Mustangs "4" Us
Resources, Education, and Inspiration for People Who Love Wild Horses and Burros
WHERE & HOW TO ADOPT
A WILD HORSE OR BURRO
There are many places and ways to adopt a Wild Horse (Mustang) or Burro:
1. Directly From a BLM Facility
2. BLM Traveling Weekend Adoption
3. Trapsite Adoption
4. Cottage Contractor
5. Prison-Trained Horse
6. Internet Adoption
7. BLM Volunteer Program
8. Mustang Heritage Foundation's TIP Program
9. Mustang Heritage Foundation Contests
10. Mustang Storefronts
11. Private Party Sale of Already Titled Mustang
12. Rescue or Volunteer Group
13. Non-BLM Wild Horse or Burro
14. BLM Sale Authority
15. Internet /Facebook Pages
Click here for BLM Adoption Requirements (Requirements to adopt from Rescue Groups are usually similar)
In a nutshell:
1. You must be 18 or over (or have an adult family member adopt for you)
2. No convictions for animal abuse in your past
3. For the adopted animal(s):
Safe trailer to take the animal(s) home. No tying, no openings to jump through, no sharp exposed metal pieces to injure animal; With possible exceptions for burros and yearlings, two horse trailers are often not accepted by BLM. Check with the facility you will be adopting through!
400 square feet of floor space for each animal
Shelter with roof and at least two sides
5 feet high fence for horse up to 18 months
6 foot high fence for horses over 18 months
safe fencing material such as pipe panels of strong welded wire fencing with solid base and top
safe water supply at all times
timely veterinary and hoof care
1. Adopt Directly From a BLM Facility (Be sure to make an appointment first!)
This is the best way if you want one NOW, or if you want to choose from the largest selection. The disadvantage is that you may not live within easy driving distance of one of these, and you may be overwhelmed by the sheer numbers of animals and find it hard to pick out just one. Bring binoculars, as often the horses will be at the opposite side of the huge fields where they are kept.
Most BLM facilities are happy to show you around and help you pick out your new horse or burro. The wranglers are generally quite knowledgeable, and, since they work with the horses daily, will often be able to steer you to just the right horse for your needs, if you ask them.
But be sure to make an appointment first so that they have the time to spend with you, and the personnel on grounds to help you load the horse.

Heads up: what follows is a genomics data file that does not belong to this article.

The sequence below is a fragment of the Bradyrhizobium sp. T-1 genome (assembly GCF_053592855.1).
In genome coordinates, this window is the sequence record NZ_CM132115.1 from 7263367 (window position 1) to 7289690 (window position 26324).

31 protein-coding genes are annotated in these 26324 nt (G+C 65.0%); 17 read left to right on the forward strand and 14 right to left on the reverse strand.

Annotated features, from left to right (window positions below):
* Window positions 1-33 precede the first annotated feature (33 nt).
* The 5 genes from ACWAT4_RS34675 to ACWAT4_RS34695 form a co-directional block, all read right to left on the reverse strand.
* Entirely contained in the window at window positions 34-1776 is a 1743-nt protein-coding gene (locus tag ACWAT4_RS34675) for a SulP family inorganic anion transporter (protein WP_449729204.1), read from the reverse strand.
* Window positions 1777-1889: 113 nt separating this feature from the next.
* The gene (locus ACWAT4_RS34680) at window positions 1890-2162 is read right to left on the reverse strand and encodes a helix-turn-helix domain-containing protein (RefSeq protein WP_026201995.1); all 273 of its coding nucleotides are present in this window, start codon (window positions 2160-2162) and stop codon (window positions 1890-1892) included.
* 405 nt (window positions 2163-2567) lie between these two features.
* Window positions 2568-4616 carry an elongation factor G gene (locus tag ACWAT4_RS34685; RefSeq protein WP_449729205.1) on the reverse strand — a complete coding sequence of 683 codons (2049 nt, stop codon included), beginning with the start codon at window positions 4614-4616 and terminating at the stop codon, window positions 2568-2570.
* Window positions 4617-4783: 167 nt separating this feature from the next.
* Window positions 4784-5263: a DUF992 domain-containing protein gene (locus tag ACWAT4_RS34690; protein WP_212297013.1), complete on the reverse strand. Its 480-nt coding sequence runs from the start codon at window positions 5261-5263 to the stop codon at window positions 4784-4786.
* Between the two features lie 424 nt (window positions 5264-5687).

BLM Adoption Centers
Florence Wild Horse and Burro Training and Off-Range Corral
Litchfield Wild Horse and Burro Off-Range Corral
Ridgecrest Regional Wild Horse and Burro Corrals
For information, call (760) 384-5765
Cañon City, CO
Cañon City Wild Horse Inmate Program
Boise Wild Horse Corrals
Ewing Wild Horse Corrals
Hutchinson Correctional Center
Elm Creek, NE
Elm Creek Holding Facility
For information, call (308) 856-4498
Carson City, NV
Northern Nevada Correctional Center
National Wild Horse and Burro Adoption Center at Palomino Valley
Pauls Valley, OK
Pauls Valley Off-Range Corral
Oregon Wild Horse Corral
Delta Wild Horse & Burro Corral
Mantle Adoption and Training Facility
Rock Springs, WY
Rock Springs Wild Horse Off-Range Corral
Wyoming Honor Farm
2. BLM Traveling Weekend Adoption also called "Satellite" Adoption
For Schedule, Click Here: National Adoption Schedule for BLM
Periodically, the BLM brings a weekend Adoption Event to locations, such as a county fairgrounds, or in conjunction with another event. This is probably the most popular way to get a mustang (or burro or wild mule). You can watch them at close range, and adopters often report that they really "connected" with their adoptee. Many people report that their mustang "picked them" by making eye contact, coming toward them, or in some other way appealing to their hearts.
3. TRAP SITE ADOPTIONS
A variant of the Weekend Adoption is the Trapsite Adoption. At these adoptions, pre-qualified adopters pick their horse directly from the trap site, within a short time after capture.
These are ideal for experienced trainers who might want a "pure" horse who has not been around humans at all, except for being captured.
Perhaps the major advantage is health: Horses coming from isolated, remote regions often lack immunity to common domestic horse diseases, such as strangles, warts, etc., and as a result, outbreaks often occur at holding facilities within a few weeks of bringing in horses from remote areas. Avoiding the holding facility avoids this risk. One should note, however, that when the new horse goes to your house, it will also be exposed to domestic diseases for the first time, and it will be your vet bill, not BLM's. A quarantine pen at home is highly recommended!
Trapsite animals also differ from holding facility animal in that they have had less handling, running through chutes, and trailer rides. This can either be good or bad. Horses who have already spent some time in captivity, have been fed and watered by humans, run through chutes, given shots and blood tests, loaded and unloaded into trucks and trailers, etc, have had at least some of the "edge" taken off their wildness by the time you adopt them. Mature horses tend to be more "crashy" and easily panicked when first gathered.
Most trapsite adoptions feature mainly weanlings, yearlings, and 2-year-olds, however, and many of these become quite tame even by adoption day.
If you attend a trapsite adoption, be sure to have everything you need on hand: Proper trailer, solid tow vehicle, halter and lead rope for the size of horse you expect to adopt, etc. There are no stores anywhere close!
Here's a link to photos from the 2012 Stone Cabin trapsite adoption: http://www.flickr.com/photos/blmnevada/6775078650/in/set-72157629430641771/
4. Adopt From a Cottage/Contractor program: